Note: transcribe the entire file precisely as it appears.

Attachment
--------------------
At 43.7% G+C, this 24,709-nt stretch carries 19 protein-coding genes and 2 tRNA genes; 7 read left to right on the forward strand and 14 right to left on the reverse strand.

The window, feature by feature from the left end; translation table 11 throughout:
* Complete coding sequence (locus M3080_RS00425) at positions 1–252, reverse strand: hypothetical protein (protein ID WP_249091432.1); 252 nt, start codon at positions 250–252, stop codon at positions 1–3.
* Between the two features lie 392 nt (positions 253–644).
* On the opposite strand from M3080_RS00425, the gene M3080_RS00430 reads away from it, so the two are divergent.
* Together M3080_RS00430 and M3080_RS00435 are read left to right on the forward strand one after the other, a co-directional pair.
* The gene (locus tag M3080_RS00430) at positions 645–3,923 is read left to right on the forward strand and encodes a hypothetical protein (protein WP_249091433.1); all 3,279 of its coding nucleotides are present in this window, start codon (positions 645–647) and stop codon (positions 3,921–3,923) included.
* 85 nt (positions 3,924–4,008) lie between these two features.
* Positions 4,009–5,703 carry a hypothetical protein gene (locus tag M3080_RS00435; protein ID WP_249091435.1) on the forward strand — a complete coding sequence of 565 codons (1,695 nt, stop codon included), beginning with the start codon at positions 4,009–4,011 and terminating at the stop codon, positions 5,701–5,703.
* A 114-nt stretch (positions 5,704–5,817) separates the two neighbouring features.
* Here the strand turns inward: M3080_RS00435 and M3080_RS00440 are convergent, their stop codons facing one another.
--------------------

At 43.7% G+C, this 24,709-nt stretch carries 19 protein-coding genes and 2 tRNA genes; 7 read left to right on the forward strand and 14 right to left on the reverse strand.

The window, feature by feature from the left end; translation table 11 throughout:
* Complete coding sequence (locus M3080_RS00425) at positions 1–252, reverse strand: hypothetical protein (protein ID WP_249091432.1); 252 nt, start codon at positions 250–252, stop codon at positions 1–3.
* Between the two features lie 392 nt (positions 253–644).
* On the opposite strand from M3080_RS00425, the gene M3080_RS00430 reads away from it, so the two are divergent.
* Together M3080_RS00430 and M3080_RS00435 are read left to right on the forward strand one after the other, a co-directional pair.
* The gene (locus tag M3080_RS00430) at positions 645–3,923 is read left to right on the forward strand and encodes a hypothetical protein (protein WP_249091433.1); all 3,279 of its coding nucleotides are present in this window, start codon (positions 645–647) and stop codon (positions 3,921–3,923) included.
* 85 nt (positions 3,924–4,008) lie between these two features.
* Positions 4,009–5,703 carry a hypothetical protein gene (locus tag M3080_RS00435; protein ID WP_249091435.1) on the forward strand — a complete coding sequence of 565 codons (1,695 nt, stop codon included), beginning with the start codon at positions 4,009–4,011 and terminating at the stop codon, positions 5,701–5,703.
* A 114-nt stretch (positions 5,704–5,817) separates the two neighbouring features.
* Here the strand turns inward: M3080_RS00435 and M3080_RS00440 are convergent, their stop codons facing one another.